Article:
Driving drowsy is unsafe, yet nearly one-third of respondents in a recent AAA survey admitted to doing so within the previous month. Their drowsiness, they said, was so bad that they could barely keep their eyes open. The National Sleep Foundation has compared the effects of sleep deprivation to alcohol intoxication. Being awake for 24 hours is like having a blood alcohol content of .10, which is above the .08 legal limit.
The following are some safety tips that drivers can consider. First of all, the CDC recommends at least seven hours of sleep every night. Those who get this amount but still drive drowsy may have a sleep disorder like obstructive sleep apnea. Second, prescription and over-the-counter drugs like sleep aids, antihistamines, antidepressants and muscle relaxers are known to induce drowsiness. If necessary, a doctor could adjust the regimen so as to avert drowsy driving.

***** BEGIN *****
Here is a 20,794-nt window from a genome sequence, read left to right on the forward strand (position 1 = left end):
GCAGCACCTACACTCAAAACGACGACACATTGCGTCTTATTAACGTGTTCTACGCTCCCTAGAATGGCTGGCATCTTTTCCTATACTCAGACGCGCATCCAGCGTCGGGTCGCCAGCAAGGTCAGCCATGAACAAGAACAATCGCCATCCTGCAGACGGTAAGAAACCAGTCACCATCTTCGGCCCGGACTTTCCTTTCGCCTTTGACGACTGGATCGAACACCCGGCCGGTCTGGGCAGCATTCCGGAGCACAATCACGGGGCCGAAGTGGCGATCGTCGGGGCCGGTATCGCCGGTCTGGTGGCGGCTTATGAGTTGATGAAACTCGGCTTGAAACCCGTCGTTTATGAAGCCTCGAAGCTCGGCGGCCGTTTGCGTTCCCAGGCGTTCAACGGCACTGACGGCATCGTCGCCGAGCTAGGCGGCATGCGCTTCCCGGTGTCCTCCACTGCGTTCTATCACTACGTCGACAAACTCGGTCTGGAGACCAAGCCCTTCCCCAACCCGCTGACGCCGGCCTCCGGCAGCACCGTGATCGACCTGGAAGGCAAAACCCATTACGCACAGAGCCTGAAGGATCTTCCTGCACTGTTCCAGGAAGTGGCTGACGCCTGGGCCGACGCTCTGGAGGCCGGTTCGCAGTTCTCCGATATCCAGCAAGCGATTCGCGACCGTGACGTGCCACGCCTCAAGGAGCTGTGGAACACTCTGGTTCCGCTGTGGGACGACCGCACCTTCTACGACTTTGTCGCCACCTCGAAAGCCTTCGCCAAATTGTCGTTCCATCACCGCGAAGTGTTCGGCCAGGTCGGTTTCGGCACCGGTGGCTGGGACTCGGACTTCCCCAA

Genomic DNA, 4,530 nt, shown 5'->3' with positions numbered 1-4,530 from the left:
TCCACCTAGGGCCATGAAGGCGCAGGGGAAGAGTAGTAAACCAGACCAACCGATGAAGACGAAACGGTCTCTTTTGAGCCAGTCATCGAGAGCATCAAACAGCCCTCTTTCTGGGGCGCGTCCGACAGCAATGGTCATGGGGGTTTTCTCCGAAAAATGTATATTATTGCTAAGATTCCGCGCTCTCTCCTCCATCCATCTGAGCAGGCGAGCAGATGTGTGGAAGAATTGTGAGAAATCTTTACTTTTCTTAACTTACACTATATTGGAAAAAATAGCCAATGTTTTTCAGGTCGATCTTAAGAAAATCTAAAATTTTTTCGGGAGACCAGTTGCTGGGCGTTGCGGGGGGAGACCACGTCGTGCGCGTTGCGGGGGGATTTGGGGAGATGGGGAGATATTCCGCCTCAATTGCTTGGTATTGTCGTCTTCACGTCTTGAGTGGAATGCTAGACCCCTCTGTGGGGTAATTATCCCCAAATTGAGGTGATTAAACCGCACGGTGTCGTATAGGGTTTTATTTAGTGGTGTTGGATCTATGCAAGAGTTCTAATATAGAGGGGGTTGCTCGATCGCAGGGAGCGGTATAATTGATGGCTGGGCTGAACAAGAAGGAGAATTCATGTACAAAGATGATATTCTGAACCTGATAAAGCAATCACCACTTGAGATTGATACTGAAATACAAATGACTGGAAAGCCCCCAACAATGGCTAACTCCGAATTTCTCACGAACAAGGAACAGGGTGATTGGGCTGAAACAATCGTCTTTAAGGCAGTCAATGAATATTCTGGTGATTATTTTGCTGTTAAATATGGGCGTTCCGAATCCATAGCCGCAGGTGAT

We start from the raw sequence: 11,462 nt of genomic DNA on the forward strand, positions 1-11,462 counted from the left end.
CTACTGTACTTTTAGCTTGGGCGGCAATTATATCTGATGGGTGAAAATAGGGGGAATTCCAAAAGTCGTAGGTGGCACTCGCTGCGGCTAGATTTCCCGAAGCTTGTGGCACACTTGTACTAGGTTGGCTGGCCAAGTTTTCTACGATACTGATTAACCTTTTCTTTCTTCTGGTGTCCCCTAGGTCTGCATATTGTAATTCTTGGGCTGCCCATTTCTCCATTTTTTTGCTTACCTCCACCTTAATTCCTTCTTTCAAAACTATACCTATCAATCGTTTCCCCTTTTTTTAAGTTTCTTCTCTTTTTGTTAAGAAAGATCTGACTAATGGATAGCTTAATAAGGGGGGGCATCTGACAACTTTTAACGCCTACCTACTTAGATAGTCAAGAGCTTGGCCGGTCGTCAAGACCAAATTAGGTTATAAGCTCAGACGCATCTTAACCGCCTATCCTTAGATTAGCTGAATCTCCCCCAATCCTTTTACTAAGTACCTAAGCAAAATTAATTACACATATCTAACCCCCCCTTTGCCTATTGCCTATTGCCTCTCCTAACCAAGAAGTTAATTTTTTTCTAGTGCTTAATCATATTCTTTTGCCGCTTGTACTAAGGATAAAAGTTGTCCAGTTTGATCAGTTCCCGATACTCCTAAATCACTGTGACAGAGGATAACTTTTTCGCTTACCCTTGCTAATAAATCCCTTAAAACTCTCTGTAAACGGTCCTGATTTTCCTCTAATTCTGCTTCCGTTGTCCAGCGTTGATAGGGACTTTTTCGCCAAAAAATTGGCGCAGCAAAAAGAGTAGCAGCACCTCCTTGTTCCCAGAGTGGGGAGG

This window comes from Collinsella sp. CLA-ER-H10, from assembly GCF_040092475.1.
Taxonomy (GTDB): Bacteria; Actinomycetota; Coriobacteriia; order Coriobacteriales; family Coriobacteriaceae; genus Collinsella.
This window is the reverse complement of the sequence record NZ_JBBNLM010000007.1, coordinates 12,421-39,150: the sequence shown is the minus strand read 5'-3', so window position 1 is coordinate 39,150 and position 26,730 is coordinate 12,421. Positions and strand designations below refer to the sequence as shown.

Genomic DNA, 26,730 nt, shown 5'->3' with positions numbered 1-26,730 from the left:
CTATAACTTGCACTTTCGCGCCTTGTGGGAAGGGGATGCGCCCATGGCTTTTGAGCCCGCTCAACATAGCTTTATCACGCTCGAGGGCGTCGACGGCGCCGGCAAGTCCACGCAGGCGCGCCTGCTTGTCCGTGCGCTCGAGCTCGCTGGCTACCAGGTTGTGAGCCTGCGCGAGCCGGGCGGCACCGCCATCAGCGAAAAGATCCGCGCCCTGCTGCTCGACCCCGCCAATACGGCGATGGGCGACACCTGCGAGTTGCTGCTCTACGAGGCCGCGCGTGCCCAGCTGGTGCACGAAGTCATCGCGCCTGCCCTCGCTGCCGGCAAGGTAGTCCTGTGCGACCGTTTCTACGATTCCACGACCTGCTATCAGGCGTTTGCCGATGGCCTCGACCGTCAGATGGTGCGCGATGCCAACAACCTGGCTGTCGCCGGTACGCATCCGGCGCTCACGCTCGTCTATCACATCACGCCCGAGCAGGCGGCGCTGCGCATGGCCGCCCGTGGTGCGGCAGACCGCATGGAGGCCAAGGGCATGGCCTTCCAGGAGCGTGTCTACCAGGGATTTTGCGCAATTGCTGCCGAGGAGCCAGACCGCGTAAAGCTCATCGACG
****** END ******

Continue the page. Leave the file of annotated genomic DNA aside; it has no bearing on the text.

Drivers who must go out even when they feel a little drowsy should bring a companion along if possible. Conversation can keep one awake as will 150 milligrams of caffeine. However, loud music and open windows do not help. During long trips, drivers should take a break every two hours. If one notices that they are drifting out of their lane or cannot remember the last few miles, they could pull over to a safe area for a nap.
Failing to do anything about drowsiness will heighten the risk for a car crash. Someone who is hurt through the actions of a drowsy driver can file a claim against that driver's auto insurance company. However, it is generally best to hire a lawyer beforehand. Legal counsel can handle all settlement negotiations.